For example, sometimes we find a specific professor who taught a class. Ten of the students in that class ended up being very influential in their industry. Call it timing or proper preparation, but regardless of the reasons, for the connection between those successful people, the clue is hard to ignore.
Sometimes the best we can do is look at who their colleagues were at the time, and that’s good enough. Thought Leaders aren’t always well defined. What we are looking for is someone who did something innovative that changed or greatly affected the industry, broke a paradigm, or created a new market.
It’s not all “blue skies and roses.” There are many challenges to this type of search. It is time-consuming, delicate work with no guaranteed results. Organizations need to prepare to invest time and resources into tapping this hidden supply of talent, but most companies today remain skeptical about the cost-to-benefit ratio.
As the talent market continues to shrink, however, this methodology will gain acceptance. Another primary source of frustration, even if an organization does recognize the value of investing in peer regression search, is this. Not all recruiters or hiring managers know how to handle or what to do with a genuinely passive candidate generated this way.
Hiring managers must educate themselves on how to approach, handle, sell, and romance such candidates. A strong process and communication plan needs to be in place to support such strategic efforts to ensure maximum traction and results. Leveraging existing employees and leadership is critical. More importantly, no single department should be entirely responsible for this process.
There must be the creation of a culture and environment in which this process naturally flows from the business to research teams, and back. Instead of reacting to projects as the need arises, this process must be a constant building of proactive pipelines of passive candidates. Without support from the business, knowing how to handle these candidates, and keeping the pipeline growing, the handful of candidates produced will “wither on the vine.”
Strategy Becomes Revolutionary
This strategy becomes world-class and revolutionary because it ties into headcount planning and forecasting. Operating on “instant demand” projects is nearsighted and limiting. The further into the future an organization can implement this process, the more revolutionary it becomes.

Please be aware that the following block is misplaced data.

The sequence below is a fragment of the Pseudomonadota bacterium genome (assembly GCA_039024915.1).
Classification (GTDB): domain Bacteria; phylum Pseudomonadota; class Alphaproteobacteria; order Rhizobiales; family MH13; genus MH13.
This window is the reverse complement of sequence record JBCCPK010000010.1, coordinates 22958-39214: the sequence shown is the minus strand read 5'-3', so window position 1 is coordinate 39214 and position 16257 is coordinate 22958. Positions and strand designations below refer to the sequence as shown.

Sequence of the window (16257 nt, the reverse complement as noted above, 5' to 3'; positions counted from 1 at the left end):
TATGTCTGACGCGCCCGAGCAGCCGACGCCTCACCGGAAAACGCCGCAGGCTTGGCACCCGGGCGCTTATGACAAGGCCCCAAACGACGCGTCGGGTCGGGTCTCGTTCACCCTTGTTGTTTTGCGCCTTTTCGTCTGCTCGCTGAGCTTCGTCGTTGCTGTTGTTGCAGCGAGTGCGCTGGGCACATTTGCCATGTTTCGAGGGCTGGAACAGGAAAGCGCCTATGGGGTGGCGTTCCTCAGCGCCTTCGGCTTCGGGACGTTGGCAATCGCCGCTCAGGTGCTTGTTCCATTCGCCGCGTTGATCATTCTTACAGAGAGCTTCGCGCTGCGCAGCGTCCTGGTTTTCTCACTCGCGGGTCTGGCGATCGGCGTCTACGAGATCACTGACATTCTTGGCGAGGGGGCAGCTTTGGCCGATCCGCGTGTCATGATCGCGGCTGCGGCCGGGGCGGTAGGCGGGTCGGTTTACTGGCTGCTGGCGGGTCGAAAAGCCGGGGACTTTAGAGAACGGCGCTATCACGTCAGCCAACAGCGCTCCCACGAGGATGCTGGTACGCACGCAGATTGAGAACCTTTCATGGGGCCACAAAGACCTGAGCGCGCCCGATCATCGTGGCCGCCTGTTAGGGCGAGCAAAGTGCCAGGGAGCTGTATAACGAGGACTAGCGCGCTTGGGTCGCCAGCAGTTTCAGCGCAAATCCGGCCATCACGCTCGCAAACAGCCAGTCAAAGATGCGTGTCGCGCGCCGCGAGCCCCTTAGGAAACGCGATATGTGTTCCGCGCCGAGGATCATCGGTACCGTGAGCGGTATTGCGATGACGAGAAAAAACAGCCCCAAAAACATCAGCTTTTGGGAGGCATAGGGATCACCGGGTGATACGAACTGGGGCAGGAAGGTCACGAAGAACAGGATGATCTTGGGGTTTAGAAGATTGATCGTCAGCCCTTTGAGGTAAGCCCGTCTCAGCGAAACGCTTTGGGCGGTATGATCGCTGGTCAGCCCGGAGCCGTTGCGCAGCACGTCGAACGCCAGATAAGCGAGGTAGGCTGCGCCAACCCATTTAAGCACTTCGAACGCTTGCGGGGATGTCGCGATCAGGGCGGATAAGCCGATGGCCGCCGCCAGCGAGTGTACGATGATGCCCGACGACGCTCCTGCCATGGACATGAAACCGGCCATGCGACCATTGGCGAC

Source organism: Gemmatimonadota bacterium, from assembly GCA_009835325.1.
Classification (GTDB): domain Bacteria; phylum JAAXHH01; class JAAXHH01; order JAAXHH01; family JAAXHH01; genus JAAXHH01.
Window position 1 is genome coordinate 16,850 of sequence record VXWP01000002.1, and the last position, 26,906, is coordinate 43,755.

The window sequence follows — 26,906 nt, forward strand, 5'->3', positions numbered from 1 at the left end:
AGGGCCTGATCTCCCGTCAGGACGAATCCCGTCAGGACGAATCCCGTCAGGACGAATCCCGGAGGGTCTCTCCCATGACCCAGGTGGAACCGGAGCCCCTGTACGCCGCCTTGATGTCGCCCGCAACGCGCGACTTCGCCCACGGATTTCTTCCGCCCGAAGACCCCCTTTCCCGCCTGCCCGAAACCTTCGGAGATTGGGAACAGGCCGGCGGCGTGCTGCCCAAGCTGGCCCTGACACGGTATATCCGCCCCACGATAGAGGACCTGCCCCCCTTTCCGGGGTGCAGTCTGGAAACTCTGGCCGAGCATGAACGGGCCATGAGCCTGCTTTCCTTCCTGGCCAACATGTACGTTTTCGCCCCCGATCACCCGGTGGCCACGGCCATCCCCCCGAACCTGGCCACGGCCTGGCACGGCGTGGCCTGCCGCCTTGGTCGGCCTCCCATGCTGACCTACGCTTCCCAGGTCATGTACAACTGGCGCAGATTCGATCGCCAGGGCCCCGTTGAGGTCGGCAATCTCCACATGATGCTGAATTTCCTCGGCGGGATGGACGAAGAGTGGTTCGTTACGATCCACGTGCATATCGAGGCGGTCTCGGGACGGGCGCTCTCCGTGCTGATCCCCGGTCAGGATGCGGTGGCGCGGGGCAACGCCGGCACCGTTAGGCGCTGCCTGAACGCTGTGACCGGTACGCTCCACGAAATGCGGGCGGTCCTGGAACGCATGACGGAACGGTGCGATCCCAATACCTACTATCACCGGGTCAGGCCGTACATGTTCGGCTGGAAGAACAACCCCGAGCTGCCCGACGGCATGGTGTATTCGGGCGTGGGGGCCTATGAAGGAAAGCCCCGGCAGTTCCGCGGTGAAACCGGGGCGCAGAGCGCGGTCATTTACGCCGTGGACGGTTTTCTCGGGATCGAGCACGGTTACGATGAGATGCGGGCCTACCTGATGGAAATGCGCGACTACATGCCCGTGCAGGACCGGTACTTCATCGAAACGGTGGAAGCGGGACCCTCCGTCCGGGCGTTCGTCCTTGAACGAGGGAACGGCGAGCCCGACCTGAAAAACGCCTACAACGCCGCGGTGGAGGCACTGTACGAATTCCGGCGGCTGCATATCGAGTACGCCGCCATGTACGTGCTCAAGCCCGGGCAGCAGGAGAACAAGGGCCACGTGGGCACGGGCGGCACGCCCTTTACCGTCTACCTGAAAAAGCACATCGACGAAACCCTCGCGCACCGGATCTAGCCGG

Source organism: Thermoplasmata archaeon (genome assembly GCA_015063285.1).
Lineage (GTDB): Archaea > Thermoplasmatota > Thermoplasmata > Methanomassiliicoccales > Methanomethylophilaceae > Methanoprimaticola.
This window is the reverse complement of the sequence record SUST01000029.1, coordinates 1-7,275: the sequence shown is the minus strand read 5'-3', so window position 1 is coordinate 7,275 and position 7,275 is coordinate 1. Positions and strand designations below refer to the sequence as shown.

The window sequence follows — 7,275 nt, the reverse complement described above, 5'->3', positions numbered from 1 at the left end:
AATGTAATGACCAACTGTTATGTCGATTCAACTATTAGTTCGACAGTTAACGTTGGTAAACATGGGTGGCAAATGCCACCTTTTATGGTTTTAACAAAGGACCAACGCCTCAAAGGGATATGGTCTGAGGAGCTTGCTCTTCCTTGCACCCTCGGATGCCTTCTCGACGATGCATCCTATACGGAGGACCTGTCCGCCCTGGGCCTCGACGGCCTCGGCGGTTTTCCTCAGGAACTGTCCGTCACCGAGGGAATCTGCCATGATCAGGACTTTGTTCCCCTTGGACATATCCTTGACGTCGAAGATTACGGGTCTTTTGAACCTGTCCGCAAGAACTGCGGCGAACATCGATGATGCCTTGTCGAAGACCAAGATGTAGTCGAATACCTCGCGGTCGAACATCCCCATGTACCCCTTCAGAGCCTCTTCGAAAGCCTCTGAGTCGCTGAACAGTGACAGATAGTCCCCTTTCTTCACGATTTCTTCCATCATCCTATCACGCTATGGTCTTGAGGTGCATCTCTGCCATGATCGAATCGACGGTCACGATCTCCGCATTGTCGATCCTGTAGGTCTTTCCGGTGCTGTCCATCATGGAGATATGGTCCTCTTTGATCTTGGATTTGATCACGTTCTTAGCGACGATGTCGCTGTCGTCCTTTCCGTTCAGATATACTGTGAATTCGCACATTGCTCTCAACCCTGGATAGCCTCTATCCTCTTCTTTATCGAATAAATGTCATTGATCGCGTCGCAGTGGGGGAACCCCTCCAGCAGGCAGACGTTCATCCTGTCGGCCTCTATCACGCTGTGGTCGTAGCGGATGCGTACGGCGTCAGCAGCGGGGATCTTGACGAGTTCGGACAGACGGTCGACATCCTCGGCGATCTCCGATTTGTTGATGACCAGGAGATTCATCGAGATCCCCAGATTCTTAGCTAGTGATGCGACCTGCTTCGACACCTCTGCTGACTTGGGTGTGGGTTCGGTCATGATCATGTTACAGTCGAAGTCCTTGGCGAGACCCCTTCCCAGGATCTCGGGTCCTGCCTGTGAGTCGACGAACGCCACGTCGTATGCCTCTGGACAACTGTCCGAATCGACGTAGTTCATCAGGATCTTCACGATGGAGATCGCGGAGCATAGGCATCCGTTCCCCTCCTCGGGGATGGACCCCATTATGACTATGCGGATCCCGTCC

Staffing leadership should work closely with business units. Especially on what investments or big bets to make. For example, collaboration on investment decisions that affect the future direction of the organization, products, solutions, or other offerings, one year in advance.
Additionally, a Peer Regression Search talent acquisition strategy must align with those long-term business goals. Imagine an organization capable of developing pipelines encompassing the top one percent of talent well into the next five years of forecasted investments and career direction?
Recruiting would no longer have the limit of “who you can bring us today?” Instead, “who you can bring us tomorrow, that will have a sizeable impact on our long-term strategy?” Top global companies sometimes think this way at the most senior level. However, visionaries don’t just come in C and V sizes.
They can start early with the company. As individual contributors, team leaders, managers, or directors. Then, grow into roles where they make big waves. Consider implementing this as a planned strategy. Instead of an occasional accident.
One of the pioneers of the sourcing discipline, Shally is the Founder and former President of The Sourcing Institute, where he has helped numerous F500 and mid-market organizations train and develop their talent sourcing capabilities for nearly 20 years. When it comes to innovative approaches to candidate search, Shally literally wrote the book. He is the author of the industry-standard textbook “The Talent Sourcing and Recruitment Handbook” as well as “The Sourcing Method: Tactics to Find Unfindable Talent.”